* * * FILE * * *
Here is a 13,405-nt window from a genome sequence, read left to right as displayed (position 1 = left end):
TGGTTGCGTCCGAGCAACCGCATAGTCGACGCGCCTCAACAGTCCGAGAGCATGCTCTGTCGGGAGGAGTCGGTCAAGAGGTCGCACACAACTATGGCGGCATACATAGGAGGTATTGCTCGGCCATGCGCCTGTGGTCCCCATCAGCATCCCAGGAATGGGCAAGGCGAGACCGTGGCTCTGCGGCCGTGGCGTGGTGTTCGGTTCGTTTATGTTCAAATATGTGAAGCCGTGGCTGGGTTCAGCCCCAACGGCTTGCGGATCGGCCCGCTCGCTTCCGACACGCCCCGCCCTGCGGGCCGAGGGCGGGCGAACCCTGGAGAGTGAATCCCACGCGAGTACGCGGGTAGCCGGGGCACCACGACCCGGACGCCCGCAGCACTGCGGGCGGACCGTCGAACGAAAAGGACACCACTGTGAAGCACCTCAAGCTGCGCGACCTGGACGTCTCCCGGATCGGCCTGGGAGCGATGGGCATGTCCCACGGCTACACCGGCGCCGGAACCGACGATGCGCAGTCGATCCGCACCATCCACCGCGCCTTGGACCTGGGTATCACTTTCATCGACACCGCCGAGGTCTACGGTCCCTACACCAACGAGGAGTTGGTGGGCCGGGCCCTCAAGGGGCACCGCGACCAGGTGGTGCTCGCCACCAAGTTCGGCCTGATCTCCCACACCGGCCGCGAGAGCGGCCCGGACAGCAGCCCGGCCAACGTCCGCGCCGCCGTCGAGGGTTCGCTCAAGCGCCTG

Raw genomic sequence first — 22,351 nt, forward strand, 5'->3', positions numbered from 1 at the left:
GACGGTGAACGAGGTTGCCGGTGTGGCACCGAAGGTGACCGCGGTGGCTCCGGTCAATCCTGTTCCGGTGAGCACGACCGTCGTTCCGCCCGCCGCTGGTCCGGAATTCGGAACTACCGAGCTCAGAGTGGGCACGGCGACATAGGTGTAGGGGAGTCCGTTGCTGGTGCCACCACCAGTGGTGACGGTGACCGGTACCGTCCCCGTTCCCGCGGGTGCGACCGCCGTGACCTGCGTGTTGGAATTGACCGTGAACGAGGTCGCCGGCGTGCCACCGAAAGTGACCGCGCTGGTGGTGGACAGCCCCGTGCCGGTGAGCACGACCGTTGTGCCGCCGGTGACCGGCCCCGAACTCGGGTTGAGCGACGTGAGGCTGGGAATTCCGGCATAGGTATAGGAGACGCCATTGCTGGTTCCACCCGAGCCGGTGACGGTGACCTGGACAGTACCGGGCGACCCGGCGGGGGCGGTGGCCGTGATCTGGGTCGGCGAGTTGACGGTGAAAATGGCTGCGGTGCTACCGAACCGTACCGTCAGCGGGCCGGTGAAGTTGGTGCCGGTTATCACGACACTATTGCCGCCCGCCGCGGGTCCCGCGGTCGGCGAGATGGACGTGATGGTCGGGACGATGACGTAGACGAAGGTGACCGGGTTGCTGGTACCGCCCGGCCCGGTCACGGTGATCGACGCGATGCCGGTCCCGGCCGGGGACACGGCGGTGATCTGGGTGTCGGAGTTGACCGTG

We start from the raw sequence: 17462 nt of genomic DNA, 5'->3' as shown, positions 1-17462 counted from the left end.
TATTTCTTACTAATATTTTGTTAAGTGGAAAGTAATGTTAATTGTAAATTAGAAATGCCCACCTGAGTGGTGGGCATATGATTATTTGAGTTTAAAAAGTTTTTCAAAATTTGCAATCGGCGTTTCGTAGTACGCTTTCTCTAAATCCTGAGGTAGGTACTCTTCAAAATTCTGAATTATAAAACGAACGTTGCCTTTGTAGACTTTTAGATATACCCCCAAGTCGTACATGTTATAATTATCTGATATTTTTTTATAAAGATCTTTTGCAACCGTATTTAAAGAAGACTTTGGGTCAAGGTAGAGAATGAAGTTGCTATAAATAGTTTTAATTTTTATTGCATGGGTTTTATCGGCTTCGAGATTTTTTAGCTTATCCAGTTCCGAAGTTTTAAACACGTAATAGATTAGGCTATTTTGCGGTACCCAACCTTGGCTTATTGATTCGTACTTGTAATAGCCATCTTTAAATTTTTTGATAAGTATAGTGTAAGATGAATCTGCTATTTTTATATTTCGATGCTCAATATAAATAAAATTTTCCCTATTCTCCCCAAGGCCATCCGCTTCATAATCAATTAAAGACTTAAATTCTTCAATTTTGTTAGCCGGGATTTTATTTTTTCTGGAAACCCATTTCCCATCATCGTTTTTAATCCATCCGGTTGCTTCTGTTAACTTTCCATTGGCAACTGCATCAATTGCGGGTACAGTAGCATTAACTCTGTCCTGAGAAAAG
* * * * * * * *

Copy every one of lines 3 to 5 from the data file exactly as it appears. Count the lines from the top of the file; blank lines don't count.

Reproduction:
Raw genomic sequence first — 22,351 nt, forward strand, 5'->3', positions numbered from 1 at the left:
GACGGTGAACGAGGTTGCCGGTGTGGCACCGAAGGTGACCGCGGTGGCTCCGGTCAATCCTGTTCCGGTGAGCACGACCGTCGTTCCGCCCGCCGCTGGTCCGGAATTCGGAACTACCGAGCTCAGAGTGGGCACGGCGACATAGGTGTAGGGGAGTCCGTTGCTGGTGCCACCACCAGTGGTGACGGTGACCGGTACCGTCCCCGTTCCCGCGGGTGCGACCGCCGTGACCTGCGTGTTGGAATTGACCGTGAACGAGGTCGCCGGCGTGCCACCGAAAGTGACCGCGCTGGTGGTGGACAGCCCCGTGCCGGTGAGCACGACCGTTGTGCCGCCGGTGACCGGCCCCGAACTCGGGTTGAGCGACGTGAGGCTGGGAATTCCGGCATAGGTATAGGAGACGCCATTGCTGGTTCCACCCGAGCCGGTGACGGTGACCTGGACAGTACCGGGCGACCCGGCGGGGGCGGTGGCCGTGATCTGGGTCGGCGAGTTGACGGTGAAAATGGCTGCGGTGCTACCGAACCGTACCGTCAGCGGGCCGGTGAAGTTGGTGCCGGTTATCACGACACTATTGCCGCCCGCCGCGGGTCCCGCGGTCGGCGAGATGGACGTGATGGTCGGGACGATGACGTAGACGAAGGTGACCGGGTTGCTGGTACCGCCCGGCCCGGTCACGGTGATCGACGCGATGCCGGTCCCGGCCGGGGACACGGCGGTGATCTGGGTGTCGGAGTTGACCGTG

We start from the raw sequence: 17462 nt of genomic DNA, 5'->3' as shown, positions 1-17462 counted from the left end.